In addition to practical training, theoretical training can and needs to adapt as well. One of the few benefits of the recent Covid-19 pandemic has been the expansion of online video communication. This has opened the door for improved international theoretical collaboration, and courses are now not limited to physical attendance. The EVTM-ST (EndoVascular resuscitation and Trauma Management – Specialists in Training) regular international case discussions that take place every month are one example of multidisciplinary theoretical collaboration where the trainees take it upon themselves to educate each other and share experiences from their own institutions (Figure 1). This not only improves trainees’ surgical knowledge, but also helps promote communication, teamwork, and leadership, which are skills that will only become more important to master. Surgeons will in the future find themselves having to lead larger, more multidisciplinary teams including both medical and non-medical staff, and their ability to communicate will be crucial.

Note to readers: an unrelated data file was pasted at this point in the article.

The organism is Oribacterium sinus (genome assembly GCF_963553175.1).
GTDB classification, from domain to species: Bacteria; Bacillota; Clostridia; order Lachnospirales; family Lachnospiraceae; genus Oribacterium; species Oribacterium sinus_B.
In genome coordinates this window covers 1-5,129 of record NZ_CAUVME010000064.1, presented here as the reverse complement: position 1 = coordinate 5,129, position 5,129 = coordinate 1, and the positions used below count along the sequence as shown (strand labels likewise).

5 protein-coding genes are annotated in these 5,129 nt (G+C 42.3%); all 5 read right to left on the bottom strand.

Figure 1 The EVTM-ST logo.

Finally, it is an exciting time to be training in surgery. New technology will allow the treatment of patients that were never able to be treated before and will require structural changes in both the way we work and the way we train. The gender imbalance that still exists within the profession will also hopefully improve as training and working patterns become more flexible, allowing surgery to remain an attractive specialty, even for those who seek a work–life balance rather than the traditional surgical career.


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[7]EVTM Academy [2022-06-19]. Available from: